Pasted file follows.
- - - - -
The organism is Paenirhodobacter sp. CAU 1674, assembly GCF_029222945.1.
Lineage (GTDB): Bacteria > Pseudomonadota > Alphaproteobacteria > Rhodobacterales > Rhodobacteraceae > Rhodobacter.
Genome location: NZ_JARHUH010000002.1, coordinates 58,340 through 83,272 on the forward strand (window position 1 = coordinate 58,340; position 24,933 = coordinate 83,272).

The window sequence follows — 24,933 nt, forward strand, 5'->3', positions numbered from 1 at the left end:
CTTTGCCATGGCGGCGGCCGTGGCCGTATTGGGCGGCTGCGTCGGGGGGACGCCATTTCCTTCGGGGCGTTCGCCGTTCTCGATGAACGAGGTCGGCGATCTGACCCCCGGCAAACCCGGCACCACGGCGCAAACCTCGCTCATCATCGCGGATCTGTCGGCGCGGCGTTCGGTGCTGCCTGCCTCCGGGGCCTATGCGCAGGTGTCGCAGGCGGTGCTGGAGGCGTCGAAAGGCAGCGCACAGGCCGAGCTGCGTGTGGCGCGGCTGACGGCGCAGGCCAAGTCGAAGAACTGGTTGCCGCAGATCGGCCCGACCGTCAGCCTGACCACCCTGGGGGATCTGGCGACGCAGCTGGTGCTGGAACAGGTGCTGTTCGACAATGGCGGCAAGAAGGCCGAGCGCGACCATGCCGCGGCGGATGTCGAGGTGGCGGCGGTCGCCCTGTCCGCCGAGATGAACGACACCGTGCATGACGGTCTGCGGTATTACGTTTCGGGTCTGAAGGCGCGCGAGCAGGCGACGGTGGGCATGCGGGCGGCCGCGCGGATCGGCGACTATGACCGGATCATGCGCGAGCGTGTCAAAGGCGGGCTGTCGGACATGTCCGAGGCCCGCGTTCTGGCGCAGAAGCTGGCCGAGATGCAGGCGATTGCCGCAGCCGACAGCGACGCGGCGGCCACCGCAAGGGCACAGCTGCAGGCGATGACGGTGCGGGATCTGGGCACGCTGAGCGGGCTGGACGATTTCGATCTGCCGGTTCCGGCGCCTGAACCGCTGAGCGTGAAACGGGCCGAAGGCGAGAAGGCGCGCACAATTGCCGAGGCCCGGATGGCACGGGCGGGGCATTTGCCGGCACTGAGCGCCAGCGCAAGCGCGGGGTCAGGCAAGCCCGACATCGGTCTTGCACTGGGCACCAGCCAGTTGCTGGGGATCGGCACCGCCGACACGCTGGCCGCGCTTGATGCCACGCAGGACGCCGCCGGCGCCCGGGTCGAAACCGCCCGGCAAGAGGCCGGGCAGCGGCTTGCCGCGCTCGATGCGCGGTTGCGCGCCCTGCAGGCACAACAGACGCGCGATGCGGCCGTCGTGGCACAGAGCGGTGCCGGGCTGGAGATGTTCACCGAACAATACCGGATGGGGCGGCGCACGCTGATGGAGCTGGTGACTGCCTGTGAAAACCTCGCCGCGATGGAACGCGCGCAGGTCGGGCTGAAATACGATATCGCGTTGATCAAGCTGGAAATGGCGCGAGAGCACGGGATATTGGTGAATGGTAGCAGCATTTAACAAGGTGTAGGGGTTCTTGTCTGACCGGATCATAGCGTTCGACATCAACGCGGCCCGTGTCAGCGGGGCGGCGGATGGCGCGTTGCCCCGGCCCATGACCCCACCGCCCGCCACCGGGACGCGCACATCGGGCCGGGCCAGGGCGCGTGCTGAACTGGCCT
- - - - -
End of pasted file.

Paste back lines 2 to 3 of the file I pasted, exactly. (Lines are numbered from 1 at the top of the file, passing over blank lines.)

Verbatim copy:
Lineage (GTDB): Bacteria > Pseudomonadota > Alphaproteobacteria > Rhodobacterales > Rhodobacteraceae > Rhodobacter.
Genome location: NZ_JARHUH010000002.1, coordinates 58,340 through 83,272 on the forward strand (window position 1 = coordinate 58,340; position 24,933 = coordinate 83,272).